a bad choice will make them feel bad, which will hurt their self-esteem
(which, according to PC dogma, everyone knows is bad), so we cannot
have any of that! All religions are (and must be) equal. That is
Of course, if you read newspapers or pay
any attention at all to the news media, you will find that some religions
are more equal than others. In fact, Christianity is less equal
than all others. Within today’s public schools, students can freely study
almost any religious book in the world, except the Bible.
"We have separation of church and state,
you know." What we really have is separation of Christianity and state.
Studying any of the writings of any of the other world religions, falls
under the category of diversity – which, by the world’s definition,
is good. But studying any of the writings in the Bible is bad. That falls
under the category of separation of church and state, and that is not
allowed! (So much for equality of religion!)
This may not be right, but it is
politically correct. Inequality and bias are socially acceptable as long
as they are aimed in the proper direction (read: left, or read: consistent
with popular opinion.) Satan is definitely at work in this world pushing
The politically incorrect view is
that there is one true God who is the God of the Bible. It is politically
incorrect to believe that God sent His Son, Jesus, to earth to teach us
the truth, to believe that He is truth, and to believe that His Word is
It may be politically incorrect to believe
this, but in fact, God’s Word is absolute truth and there’s nothing
relative about it! It is all black and white with no gray areas at all.
What Should Man Believe?
My father-in-law, the late James E. Funk,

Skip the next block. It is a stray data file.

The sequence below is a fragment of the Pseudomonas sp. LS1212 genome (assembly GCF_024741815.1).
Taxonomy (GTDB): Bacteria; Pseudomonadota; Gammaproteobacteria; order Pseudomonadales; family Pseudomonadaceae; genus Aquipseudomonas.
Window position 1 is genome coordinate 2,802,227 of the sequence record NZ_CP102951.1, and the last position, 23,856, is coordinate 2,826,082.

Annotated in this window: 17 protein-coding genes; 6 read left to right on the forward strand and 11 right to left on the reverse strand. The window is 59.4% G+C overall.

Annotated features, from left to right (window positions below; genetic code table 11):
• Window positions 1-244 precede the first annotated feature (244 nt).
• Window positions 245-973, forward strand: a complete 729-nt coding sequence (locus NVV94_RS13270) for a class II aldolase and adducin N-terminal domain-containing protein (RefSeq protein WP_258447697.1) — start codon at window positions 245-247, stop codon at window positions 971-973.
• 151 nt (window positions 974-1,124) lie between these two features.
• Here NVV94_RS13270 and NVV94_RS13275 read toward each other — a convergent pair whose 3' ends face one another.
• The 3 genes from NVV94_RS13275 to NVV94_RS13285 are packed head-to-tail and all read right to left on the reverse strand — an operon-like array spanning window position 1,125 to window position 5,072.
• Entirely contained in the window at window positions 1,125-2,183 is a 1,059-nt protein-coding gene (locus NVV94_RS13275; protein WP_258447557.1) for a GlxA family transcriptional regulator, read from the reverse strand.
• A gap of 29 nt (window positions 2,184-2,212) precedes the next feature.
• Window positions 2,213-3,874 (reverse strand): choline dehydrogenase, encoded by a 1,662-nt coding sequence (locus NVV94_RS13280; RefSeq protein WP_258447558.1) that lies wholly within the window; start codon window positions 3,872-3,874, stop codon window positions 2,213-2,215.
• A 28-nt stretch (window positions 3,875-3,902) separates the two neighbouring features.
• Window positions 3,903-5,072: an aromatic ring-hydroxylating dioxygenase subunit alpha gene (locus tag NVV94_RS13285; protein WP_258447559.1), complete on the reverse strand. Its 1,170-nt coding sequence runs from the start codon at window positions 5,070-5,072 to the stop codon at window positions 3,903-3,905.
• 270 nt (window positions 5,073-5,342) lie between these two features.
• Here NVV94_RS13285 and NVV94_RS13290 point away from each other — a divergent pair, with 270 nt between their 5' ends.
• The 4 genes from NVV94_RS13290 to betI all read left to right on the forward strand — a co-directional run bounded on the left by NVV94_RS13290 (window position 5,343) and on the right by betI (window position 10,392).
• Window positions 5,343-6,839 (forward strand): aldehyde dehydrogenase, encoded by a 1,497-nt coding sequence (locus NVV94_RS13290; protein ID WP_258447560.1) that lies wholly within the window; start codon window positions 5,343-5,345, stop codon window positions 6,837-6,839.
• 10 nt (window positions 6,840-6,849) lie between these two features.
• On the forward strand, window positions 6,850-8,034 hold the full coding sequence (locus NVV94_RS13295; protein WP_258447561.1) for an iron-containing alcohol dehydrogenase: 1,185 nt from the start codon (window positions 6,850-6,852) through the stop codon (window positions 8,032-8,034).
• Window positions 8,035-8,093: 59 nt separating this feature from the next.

taught that the Bible was the simplest book in the world to understand. It
can all be boiled down to this: The Bible teaches about God, and it
teaches about man. It does this throughout all 66 books of the Bible.
Jim also taught that it was extremely
simple to understand the Bible if you knew the key. According to him, the
key to understanding the Bible is this: The Bible teaches that God is
good, and man is bad. It is simple. It is no more complicated than
His key may seem overly simplified, but it
is nevertheless accurate. All of the Bible teaches that God is absolutely
good. And as unflattering as it may sound, all of the Bible teaches that
natural man is bad – absolutely destitute of any redeeming value.
If you want absolute truth, there it is in
its purest, unvarnished form. The Bible is not flattering to man! What is
man to do? Believe it, ignore it, or reject it?
Out of man’s inherent pride, we label this
as baloney. If all is relative, and a person thinks he is pretty good by
comparison with the next guy, he can choose to take his chances before
God’s court. "Man is inherently bad?? Hah!!"
But if there is such a thing as absolute
truth, and the Bible presents itself to mankind as absolute truth, do we
dare ignore it, or reject it, without giving it due consideration? The
obvious, logical answer is "No, we dare not ignore it!" The human answer,
however, is frequently, "Yes! Not only can we ignore it – we
will ignore it!"
As we continue through the study in this
book, we will consider truth. We will study many of the truths presented
by God to man. We will show the Bible’s teachings on a variety of aspects
of this subject. The goal is to help each man and woman in this world who
must yet answer for themselves the question Pilate asked: "What is
May those of you who study this subject
arrive at a better answer than Pilate did.